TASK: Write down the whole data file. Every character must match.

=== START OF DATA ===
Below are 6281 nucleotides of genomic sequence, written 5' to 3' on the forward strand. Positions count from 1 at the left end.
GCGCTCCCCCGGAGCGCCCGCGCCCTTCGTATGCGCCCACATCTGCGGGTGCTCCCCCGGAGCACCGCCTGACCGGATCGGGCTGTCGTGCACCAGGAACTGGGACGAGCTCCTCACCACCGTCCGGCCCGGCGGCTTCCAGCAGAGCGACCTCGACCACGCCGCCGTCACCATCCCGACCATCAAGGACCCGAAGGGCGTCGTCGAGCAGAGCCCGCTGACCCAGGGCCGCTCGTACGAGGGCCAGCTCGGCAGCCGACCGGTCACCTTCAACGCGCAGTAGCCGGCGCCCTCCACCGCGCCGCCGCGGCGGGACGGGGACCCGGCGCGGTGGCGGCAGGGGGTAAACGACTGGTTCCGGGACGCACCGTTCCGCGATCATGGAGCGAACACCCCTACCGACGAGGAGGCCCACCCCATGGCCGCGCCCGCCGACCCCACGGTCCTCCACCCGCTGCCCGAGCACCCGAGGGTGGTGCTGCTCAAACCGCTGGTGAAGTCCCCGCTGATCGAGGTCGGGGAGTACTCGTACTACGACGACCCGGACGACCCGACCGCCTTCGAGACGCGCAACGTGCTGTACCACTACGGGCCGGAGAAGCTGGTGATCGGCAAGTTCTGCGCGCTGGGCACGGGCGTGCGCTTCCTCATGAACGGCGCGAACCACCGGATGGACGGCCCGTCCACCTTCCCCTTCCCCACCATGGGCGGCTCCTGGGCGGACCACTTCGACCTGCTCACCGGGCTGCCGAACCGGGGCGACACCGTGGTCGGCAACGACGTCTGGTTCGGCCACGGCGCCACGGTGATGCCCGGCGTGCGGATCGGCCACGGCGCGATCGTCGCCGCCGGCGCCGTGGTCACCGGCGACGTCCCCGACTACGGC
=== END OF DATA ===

Below are 6281 nucleotides of genomic sequence, written 5' to 3' on the forward strand. Positions count from 1 at the left end.
GCGCTCCCCCGGAGCGCCCGCGCCCTTCGTATGCGCCCACATCTGCGGGTGCTCCCCCGGAGCACCGCCTGACCGGATCGGGCTGTCGTGCACCAGGAACTGGGACGAGCTCCTCACCACCGTCCGGCCCGGCGGCTTCCAGCAGAGCGACCTCGACCACGCCGCCGTCACCATCCCGACCATCAAGGACCCGAAGGGCGTCGTCGAGCAGAGCCCGCTGACCCAGGGCCGCTCGTACGAGGGCCAGCTCGGCAGCCGACCGGTCACCTTCAACGCGCAGTAGCCGGCGCCCTCCACCGCGCCGCCGCGGCGGGACGGGGACCCGGCGCGGTGGCGGCAGGGGGTAAACGACTGGTTCCGGGACGCACCGTTCCGCGATCATGGAGCGAACACCCCTACCGACGAGGAGGCCCACCCCATGGCCGCGCCCGCCGACCCCACGGTCCTCCACCCGCTGCCCGAGCACCCGAGGGTGGTGCTGCTCAAACCGCTGGTGAAGTCCCCGCTGATCGAGGTCGGGGAGTACTCGTACTACGACGACCCGGACGACCCGACCGCCTTCGAGACGCGCAACGTGCTGTACCACTACGGGCCGGAGAAGCTGGTGATCGGCAAGTTCTGCGCGCTGGGCACGGGCGTGCGCTTCCTCATGAACGGCGCGAACCACCGGATGGACGGCCCGTCCACCTTCCCCTTCCCCACCATGGGCGGCTCCTGGGCGGACCACTTCGACCTGCTCACCGGGCTGCCGAACCGGGGCGACACCGTGGTCGGCAACGACGTCTGGTTCGGCCACGGCGCCACGGTGATGCCCGGCGTGCGGATCGGCCACGGCGCGATCGTCGCCGCCGGCGCCGTGGTCACCGGCGACGTCCCCGACTACGGC